I would assume any man at the age of 40 who doesn't have a stable job and was confronted with having kids would have a surge of emotions him self. My question is did he not support you the many years you were in the other city or has it always been you helping him. In no way im saying he is a great guy... but it seems like once you leveled up and got new friends and he was now struggling he became really annoying to you.

again I have a mixed opinion on the whole thing..
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Old 8th October 2017, 10:13 PM   #11
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I can see why you would have mixed feelings.

The real reason is not because I wanted kids. I broached the topic to discuss, but not because I had made a firm decision that it is what I wanted. I went from not wanting kids to being undecided. I chose not to tell for some time because he was having such a tough time with work and I knew something like this would cause a surge in emotion. He made a derogatory remark to me one night about getting me past child rearing age to my family friends and it upset me so much that I decided to tell him that night. My issue with his response to it was not that he was very emotional - he resorted to drinking one night and going out and getting a DUI at 2 AM after calling me to tell me he was going to California to clear his head.

I should also clarify that I did not make him move with me for school. I told him I was moving when we started dating and he asked if he could go with because he wanted to leave town. I decided it was OK because I figured he would be the type who would be OK in a new city if things didn't work out with us. I was very clear about wanting to do public interest work and he was very clear he would not want to be with me if I became a corporate lawyer. There were NO job opportunities for me there after graduating and he almost left me because he refused to move, even though we never agreed to stay there after school. I get offered the corporate job and suddenly he is OK with it because he gets to keep me and stay. I stayed for seven extra years because I did not want to take him away from a city I thought he loved more than me.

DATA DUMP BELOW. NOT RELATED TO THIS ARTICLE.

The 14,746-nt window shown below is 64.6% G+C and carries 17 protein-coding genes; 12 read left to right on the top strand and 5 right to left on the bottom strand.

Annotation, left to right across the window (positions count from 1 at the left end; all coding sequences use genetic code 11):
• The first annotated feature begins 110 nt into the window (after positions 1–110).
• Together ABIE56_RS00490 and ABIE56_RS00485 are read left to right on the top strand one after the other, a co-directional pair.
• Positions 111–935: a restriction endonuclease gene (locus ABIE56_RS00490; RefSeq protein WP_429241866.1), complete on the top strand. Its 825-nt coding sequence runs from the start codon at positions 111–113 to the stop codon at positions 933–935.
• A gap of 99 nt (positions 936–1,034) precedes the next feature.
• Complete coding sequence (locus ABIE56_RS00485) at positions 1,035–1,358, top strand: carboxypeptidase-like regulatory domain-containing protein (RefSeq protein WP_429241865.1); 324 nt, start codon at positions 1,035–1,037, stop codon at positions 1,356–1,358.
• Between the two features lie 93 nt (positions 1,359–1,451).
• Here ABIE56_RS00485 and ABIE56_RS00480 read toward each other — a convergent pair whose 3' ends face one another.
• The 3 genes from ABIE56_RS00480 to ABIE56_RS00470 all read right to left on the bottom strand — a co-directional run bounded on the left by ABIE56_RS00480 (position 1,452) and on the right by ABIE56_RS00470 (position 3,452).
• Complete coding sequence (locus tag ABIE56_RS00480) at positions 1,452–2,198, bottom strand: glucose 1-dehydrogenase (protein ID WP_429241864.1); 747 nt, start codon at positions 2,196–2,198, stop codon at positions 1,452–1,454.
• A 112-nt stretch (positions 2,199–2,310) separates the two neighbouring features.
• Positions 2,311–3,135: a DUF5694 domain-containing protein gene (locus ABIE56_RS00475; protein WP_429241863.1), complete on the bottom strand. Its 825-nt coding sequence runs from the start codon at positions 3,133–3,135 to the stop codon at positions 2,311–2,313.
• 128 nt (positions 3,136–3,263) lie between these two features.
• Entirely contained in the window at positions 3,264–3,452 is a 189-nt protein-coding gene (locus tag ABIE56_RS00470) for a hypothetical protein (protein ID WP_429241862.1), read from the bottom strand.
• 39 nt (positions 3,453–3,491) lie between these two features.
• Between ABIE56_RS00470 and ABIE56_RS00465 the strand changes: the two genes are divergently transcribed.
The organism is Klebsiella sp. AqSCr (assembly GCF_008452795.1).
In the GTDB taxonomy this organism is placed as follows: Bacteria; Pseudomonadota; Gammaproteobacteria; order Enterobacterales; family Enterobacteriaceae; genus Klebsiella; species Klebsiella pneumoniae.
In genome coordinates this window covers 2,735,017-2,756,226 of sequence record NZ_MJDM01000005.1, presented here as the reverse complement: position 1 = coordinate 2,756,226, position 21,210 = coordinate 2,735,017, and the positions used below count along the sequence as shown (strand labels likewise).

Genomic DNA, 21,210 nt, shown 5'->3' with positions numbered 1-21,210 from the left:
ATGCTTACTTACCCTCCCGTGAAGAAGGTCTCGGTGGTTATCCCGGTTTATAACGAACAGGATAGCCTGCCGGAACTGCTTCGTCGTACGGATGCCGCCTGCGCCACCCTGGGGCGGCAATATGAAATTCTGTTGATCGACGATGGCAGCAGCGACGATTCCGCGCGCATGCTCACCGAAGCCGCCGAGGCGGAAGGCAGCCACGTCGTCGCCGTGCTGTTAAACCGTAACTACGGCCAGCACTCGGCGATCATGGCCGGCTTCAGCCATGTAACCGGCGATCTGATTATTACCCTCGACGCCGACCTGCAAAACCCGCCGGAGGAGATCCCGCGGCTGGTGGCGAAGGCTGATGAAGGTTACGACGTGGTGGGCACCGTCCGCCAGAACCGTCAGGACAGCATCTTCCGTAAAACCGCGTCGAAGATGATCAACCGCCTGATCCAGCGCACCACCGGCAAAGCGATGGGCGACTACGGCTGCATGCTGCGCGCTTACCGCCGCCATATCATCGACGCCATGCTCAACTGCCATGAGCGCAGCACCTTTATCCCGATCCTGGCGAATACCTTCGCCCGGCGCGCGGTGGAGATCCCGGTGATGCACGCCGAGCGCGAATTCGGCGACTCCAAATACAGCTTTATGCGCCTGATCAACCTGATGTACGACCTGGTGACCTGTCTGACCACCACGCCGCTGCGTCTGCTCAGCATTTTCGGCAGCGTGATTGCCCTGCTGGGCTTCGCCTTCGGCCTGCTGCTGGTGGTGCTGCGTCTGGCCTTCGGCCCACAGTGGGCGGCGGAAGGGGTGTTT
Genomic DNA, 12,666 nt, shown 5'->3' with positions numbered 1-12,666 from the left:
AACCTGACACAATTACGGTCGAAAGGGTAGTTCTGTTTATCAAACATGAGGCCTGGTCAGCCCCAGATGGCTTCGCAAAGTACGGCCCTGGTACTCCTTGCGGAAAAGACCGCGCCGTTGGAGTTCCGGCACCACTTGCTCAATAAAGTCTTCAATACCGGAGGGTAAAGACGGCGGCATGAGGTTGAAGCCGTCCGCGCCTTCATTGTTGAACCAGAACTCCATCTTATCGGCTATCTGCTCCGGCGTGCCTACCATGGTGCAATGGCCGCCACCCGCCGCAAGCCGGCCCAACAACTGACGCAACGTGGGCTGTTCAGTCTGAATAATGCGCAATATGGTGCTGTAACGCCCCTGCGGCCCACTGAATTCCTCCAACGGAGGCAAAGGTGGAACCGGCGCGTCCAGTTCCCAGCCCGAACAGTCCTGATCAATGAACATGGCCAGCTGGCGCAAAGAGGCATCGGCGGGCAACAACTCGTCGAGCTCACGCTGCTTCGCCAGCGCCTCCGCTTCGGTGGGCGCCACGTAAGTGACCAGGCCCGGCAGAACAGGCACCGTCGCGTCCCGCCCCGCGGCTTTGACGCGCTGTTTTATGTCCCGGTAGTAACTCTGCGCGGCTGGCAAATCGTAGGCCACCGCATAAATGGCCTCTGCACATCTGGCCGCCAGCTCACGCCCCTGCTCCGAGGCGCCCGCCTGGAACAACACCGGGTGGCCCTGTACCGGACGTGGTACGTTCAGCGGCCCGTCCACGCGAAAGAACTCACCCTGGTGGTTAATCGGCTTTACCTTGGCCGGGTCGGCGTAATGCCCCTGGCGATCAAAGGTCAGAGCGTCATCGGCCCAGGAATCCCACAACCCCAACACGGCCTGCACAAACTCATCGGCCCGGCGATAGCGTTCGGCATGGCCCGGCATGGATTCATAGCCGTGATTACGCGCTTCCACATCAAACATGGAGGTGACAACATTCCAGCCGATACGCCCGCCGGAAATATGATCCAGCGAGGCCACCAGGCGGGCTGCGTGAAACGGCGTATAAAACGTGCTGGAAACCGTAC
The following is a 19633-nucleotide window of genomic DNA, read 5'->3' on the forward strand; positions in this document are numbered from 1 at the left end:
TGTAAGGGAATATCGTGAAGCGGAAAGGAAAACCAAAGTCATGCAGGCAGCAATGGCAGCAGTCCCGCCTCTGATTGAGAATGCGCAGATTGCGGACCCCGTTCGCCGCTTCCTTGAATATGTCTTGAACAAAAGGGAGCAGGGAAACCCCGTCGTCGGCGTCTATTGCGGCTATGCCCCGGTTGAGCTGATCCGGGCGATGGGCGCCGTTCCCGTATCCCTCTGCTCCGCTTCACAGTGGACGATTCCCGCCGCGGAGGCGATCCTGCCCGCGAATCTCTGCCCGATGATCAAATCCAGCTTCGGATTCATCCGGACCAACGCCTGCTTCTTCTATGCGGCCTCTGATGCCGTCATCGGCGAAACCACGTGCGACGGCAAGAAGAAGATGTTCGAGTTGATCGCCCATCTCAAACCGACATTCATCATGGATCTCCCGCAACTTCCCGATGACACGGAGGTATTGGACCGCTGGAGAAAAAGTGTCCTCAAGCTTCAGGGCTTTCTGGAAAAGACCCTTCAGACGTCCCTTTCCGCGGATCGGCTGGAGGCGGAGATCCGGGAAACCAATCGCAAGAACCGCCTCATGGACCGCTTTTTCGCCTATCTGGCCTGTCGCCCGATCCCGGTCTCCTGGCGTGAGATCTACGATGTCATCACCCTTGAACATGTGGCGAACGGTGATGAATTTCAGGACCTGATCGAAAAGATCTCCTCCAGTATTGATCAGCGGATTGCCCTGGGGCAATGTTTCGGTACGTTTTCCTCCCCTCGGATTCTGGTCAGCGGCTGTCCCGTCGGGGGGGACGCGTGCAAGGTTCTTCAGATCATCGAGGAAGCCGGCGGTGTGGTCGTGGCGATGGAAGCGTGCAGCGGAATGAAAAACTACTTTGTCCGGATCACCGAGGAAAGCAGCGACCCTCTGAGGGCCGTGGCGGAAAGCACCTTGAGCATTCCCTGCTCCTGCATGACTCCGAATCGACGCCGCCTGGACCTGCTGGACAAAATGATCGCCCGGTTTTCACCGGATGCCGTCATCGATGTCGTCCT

I see your point about women reaching a certain age and then expecting change. I can't speak for other women, but I can for myself. When you get into a relationship in your early 20's, you are a very different person from when you are in your late 30's. I was very weak with him and did not stand up for myself because arguing with him was a nightmare. He was always right and talked at me. So while I mentioned issues with drinking and him being irresponsible with money and decisions with things like houses, he always had an explanation for why he was right and I ended up feeling like the bad guy at the end. He did not support me in this city. In fact, he was in a position to make us more financially sound together but decided he would rather hang out and do other projects than invest time and work in an investment that would have saved us both a lot of money in the long run. I paid more in house expenses and generally paid for food, even though I was making less money towards the end.

God knows I feel terrible - just terrible - that I was too weak to communicate enough for most of the relationship about how I felt hurt and how I did not think he considered my feelings. I put so much stock in him moving back home for me that even when cracks were showing a couple of years ago, I refused to see them because I decided that the move made up for everything.

Did I just decide I was annoyed because I made new friends?? Absolutely not. In fact, my friends love him and hang out with him still. What really happened was that living without him for a year opened my eyes to a lot of issues we had, and we were very ill equipped to deal with them because I had never been able to communicate with him. This all inevitably caused my feelings to change. Is it right then to stay just because I had stayed for so long already and failed to stand up for myself? Just deal with it because I already had for so many years so it's not fair to change? How does that benefit him in the long run?
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Old 9th October 2017, 1:14 PM   #12
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The thing about closure - some words do not actually have to be spoken. Sometimes actions speak louder than words. If you just look at all the actions you both have taken in the recent years that led to the break-up, I think you can both have your closure. People always think that if you sit down, hash it through, you'll come to some good terms about a break-up - rarely that happens. Most of the time, more hurt. No one really agrees, so just go through actions - those always speak louder than any words. We may even mean words sometimes, but look at the actions - those are subconsciously acting and what we really feel about the person.